Great place! Everything is within 15 minutes but still feels secluded. Great staff and reasonable prices. - Deanna

Fanfreakintastic time on the upper Taylor! Yummy food at The Smokehouse! Best day in Colorado I've had! Loved it! - Sissy

Stop searching......just stay here. Awesome cabins with exceptional staff. - Michael

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Fishing Report

Fishing Report  3/27/20  by Patrick Blackdale, Willowfly Anglers Staff & Guide






















Taylor River Fishing Report

C&R: 80 CFS

Almont: 120 CFS

The Taylor River is fishing very well this winter at the C&R. This is due to good flows near 100 cfs, which gives fish more habitat to feed, hide, and  spawn. As the days get longer we will begin to see more rainbows come into the C&R public water to feed and reproduce. In my experience, pre-spawn fish are the highest quality fish we encounter all year long on the Taylor. It is important to treat these specimens with respect, as they are the parents of future generations of Taylor giants. Remember to play the fish as quickly as possible, and keep the fish submerged in your net after the fight. Photos should be quick, never removing the fish from the water for more than a few seconds. And remember, we are all anglers here for the same thing – to have fun on the water! If you need help netting a fish, or with a photo, someone around you will be glad to help. A little kindness on the water goes a long way!  And lastly, as we see big rainbows moving into shallow spawning redds, please resist any temptation to fish to these spawning beauties. You should focus on deeper water during this time to avoid fishing to spawning trout.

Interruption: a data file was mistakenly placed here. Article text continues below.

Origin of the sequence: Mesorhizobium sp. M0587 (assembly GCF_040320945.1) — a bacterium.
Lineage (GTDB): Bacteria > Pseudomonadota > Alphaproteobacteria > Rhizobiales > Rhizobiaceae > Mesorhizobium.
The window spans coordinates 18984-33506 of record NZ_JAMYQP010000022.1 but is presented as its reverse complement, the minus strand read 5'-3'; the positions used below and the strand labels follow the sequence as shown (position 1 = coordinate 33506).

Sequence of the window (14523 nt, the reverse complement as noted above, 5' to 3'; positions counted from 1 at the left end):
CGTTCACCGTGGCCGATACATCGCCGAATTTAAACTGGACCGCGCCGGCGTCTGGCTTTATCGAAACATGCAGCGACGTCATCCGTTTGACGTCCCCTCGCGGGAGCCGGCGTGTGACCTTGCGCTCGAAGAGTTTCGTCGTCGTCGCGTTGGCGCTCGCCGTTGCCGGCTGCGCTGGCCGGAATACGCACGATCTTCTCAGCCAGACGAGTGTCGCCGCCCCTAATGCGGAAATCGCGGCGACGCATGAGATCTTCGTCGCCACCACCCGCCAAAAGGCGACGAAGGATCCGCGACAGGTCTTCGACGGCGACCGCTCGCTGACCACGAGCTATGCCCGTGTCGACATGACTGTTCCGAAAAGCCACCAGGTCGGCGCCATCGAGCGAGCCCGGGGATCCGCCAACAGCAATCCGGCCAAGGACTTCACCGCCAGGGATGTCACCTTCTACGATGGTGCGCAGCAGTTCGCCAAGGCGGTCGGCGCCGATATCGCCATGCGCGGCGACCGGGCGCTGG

East River Fishing Report

Almont: 80 CFS

Look for the deep winter runs to nymph, careful to fish the entire run thoroughly from head to tail. If you nymph through a run without a bite, adjust your weight and go through again. Best bet is to always start light and then add weight from there. You are more likely to fool a trout with the flies going over its head, than snagging the bottom and causing a disturbance getting your flies out of the snag. The nice thing about early spring fishing is you know where the fish are, just find the slow deep stuff! Good spring flies include stonefly nymphs such as Copper Johns or 20-inchers, paired with a BWO nymph or a midge. Also don’t forget to check out the Roaring Judy ponds. Fish will chase down and eat small buggers and leeches. Also fun is fishing midge dries in the inlets. These fish can be picky but if presented correctly you can tempt a few fish to rise to your small dries.

Gunnison River Fishing Report

Gunnison: 200 CFS

The Gunnison River is fishable again and mostly free of ice. Look for the deep, slow pools, and focus on nymphing with a tandem nymph rig. A stonefly nymph is a great attractor in spring, as our stoneflies are molting and vulnerable right now. I like a Chartreuse copper john, or a 20-incher to mimic a freshly molted Stonefly nymph. Behind the lead fly, try a midge larva or BWO nymph: Miller’s D-Midge is a great choice in Red or Black.

Good luck and enjoy the fishing!




Check out our Orvis Fishing Reports here:

Taylor River

Gunnison River

Orvis Reviews




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